An extremely minor nit-pick that should not cost a problem with most judges; because of the normal habitat of these critters, the shapes in the eye highlights could be taken as people.  Not a high probability but who knows.  They did not bother me.

N3, T3, P3, E0, Total 9

Review by Bogdan B.
Really a pretty image. Sharp with blurred background, properly exposed. Anyway I miss the backs of the animals.
N-3, T-3, P-2, E-0, Total-8

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Title:   Male Impala Spar and Lock Horns

Goal:   During our first day at Tarangire National Park, we came upon a large herd of Impala. We were only into Day 3 of our trip, so any animal even the common Impala was something we took time with. Here I was looking for some behavior. When these two male impalas started testing each other, I concentrated on getting a fighting image. I tried many verticals but it was hard to keep their ears and horns of both male impala in the frame. Here when they were both low I was able to use a horizontal frame which captured the action and the eyes of the two combatants.

Equipment / Source:   Canon 7D Mark II body, 600 mm f4.0 IS lens with a Canon 1.4 teleconverter, version 3. Thus at 840 mm focal length, add the camera cropped factor of 1.6, the final focal length is 1,344 mm. ISO 1000, Shutter speed 1/2000 of a sec, at aperture f8.

Technique:   Handheld from the top of the Land Rover, resting on a bean bag.

Processing:  Mid-tone curve adjustment to add contrast, selective sharpening with Nik pre-raw sharpener on the Impala and not on the background.

Comments/Scores (N,T,P,E,Total)

     Critique Image (only members of Study Group Two may critique this image)

Review by Alan L.
Good capture and action. The crop and composition need some more attention since the focal point should concentrate on the locked antlers more effectively.
N-3, T-2, P-3, E-0, Total-8

Review by Mike P.
Great capture! Strong story-telling feature. Excellent technique -- sharp focus, perfect exposure, nice composition. You've got a winner here.
N-3, T-3, P-3, E-1, Total-10

Review by Jerry S.
A good shot that captures the sparring activity and captures both eyes. Focus and DOF were adequate for the shot and the colors are good. I see no significant technical flaws. I think a slight adjustment to the crop might enhance the image. Cropping the bottom closer to the feet would eliminate the out of focus grass in the foreground which is a little distracting. Look at bringing in the crop slightly on the right side to eliminate the partial hind leg that is showing. Expanding the image on the left to show the entire front leg would be more appealing. Both the left and right crops leave partial limbs in the image.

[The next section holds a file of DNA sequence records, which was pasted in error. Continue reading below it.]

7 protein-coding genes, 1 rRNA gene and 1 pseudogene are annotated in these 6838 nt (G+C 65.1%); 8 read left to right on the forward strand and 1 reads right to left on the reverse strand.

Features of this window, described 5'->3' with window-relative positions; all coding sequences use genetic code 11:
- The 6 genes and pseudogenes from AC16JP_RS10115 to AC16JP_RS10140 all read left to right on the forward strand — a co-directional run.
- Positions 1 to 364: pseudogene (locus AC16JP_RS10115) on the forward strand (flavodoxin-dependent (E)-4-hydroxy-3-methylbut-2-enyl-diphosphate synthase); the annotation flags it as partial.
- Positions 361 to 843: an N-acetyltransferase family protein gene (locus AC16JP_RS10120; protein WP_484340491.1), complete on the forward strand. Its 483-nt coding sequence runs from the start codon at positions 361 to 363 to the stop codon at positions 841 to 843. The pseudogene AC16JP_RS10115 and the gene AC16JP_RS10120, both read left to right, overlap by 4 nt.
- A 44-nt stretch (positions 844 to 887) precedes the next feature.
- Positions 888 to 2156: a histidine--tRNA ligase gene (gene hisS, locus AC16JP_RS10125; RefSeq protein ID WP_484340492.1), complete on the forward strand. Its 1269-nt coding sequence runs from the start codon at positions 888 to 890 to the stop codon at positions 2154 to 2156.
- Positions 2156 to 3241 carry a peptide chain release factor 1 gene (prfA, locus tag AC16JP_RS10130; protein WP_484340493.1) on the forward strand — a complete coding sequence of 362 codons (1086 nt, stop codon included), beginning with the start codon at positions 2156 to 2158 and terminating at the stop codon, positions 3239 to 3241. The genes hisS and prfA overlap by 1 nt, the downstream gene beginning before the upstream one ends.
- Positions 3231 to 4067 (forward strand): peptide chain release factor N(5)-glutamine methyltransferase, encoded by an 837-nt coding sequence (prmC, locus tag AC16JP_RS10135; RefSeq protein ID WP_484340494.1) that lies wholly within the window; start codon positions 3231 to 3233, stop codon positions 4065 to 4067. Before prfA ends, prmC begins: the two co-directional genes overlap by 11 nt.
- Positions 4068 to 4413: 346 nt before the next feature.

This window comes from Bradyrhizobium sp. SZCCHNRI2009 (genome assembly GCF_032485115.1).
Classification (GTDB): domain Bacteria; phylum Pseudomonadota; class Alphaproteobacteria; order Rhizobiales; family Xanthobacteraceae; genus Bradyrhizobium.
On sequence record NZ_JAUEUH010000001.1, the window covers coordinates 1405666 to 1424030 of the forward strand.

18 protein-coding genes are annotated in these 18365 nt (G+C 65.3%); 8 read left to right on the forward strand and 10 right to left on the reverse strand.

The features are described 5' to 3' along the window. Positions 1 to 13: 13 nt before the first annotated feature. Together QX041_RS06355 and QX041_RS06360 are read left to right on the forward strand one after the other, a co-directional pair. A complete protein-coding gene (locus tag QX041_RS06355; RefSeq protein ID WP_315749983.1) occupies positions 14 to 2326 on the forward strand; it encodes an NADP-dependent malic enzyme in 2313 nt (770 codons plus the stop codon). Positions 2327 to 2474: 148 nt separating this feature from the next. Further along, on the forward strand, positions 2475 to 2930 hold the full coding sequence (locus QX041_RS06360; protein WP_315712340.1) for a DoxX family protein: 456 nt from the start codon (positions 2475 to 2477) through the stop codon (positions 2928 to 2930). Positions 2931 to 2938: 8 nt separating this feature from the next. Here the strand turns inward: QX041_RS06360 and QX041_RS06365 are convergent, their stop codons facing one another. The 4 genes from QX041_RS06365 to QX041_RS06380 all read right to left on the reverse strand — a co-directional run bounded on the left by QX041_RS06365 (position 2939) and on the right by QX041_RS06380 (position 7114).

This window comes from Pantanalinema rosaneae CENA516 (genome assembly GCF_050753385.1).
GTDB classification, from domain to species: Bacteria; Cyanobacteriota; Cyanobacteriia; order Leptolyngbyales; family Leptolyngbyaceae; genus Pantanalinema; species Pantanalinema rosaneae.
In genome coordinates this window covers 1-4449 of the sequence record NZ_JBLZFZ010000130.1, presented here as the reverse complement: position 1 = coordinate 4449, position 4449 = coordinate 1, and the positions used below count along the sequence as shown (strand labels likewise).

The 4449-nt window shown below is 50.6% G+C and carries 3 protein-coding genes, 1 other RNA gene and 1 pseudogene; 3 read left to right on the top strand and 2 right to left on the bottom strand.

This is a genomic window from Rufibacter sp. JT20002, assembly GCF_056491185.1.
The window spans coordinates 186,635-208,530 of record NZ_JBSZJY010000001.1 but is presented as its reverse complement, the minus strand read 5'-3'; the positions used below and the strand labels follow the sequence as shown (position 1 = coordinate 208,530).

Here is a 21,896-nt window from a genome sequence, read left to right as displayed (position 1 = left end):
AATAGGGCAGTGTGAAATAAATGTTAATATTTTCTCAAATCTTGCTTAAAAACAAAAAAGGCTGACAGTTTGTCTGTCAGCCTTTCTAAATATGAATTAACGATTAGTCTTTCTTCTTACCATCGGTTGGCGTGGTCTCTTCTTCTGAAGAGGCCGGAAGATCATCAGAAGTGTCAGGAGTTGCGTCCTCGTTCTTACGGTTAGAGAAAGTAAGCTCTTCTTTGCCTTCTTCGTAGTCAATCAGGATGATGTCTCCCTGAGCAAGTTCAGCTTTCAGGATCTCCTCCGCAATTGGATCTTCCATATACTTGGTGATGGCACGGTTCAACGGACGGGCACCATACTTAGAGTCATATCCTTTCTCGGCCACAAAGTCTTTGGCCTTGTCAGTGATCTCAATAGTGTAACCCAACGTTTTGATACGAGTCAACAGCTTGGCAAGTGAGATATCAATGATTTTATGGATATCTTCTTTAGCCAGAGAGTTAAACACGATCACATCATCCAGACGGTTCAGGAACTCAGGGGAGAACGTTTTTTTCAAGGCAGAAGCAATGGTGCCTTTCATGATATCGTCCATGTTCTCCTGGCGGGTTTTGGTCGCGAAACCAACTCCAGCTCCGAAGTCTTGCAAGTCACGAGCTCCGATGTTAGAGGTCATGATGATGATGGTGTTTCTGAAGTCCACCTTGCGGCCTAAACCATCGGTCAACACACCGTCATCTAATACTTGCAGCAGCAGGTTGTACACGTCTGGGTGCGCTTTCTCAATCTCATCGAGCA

N-3, T-3, P-2, E-0, Total-8

Review by Gregory L.
Nice photo of these two Impalas playing. From the photo it looks like they were playing around. I think capturing the bodies of both the Impalas would give a more stronger story, as the shot here looks more like a portrait to me. The out of focus foreground pulls my eyes away from the subject a little bit, some vignetting would make the subjects more focal.
N-2, T-2, P-3, E-0, Total-7

Review by Louise H.
very nice action shot! Sharp focus on the impala's faces and the blurring of the background makes this image more appealing.
N-3, T-3, P-3, E-0, Total-9

Review by Azim K-R
Amazing sharpness with 1,344 mm & ISO 1000, Great shot and moment.
N-3, T-3, P-3, E-0, Total-9

Review by John G.
Bruce you have shown us something most of us will never see. The event you captured holds my attention which a good photograph will do. Your exposure and focus is good too. A part of me wants to see a little more of the Impala's bodies but I don't know if that might hurt seeing the most important part of the photo and that is the sparring. But well done.
N-3, T-3, P-2, E-0, Total-8

Review by Manu R.
They say is better too have the uncommon shot of common subject than the common shot of an un common subject. Beautifulimage. Great compo, excellent details and nive action.Even the fore ground blurr make us focus our attention where the real action is. Even at ISO 1000 with 7d MarII the quality/noice level is good.
N-3, T-3, P-3, E-0, Total-9

Review by Butch S.
A good nature story. I think you accomplished your goal of focusing on the fighting impalas. Why such a high ISO? From what I can imagine the locking of horns is not at a speed requiring 1/2000 sec. Just curious, not a criticism.
N-3, T-3, P-3, E-0, Total-9

Review by Commentator Rick C.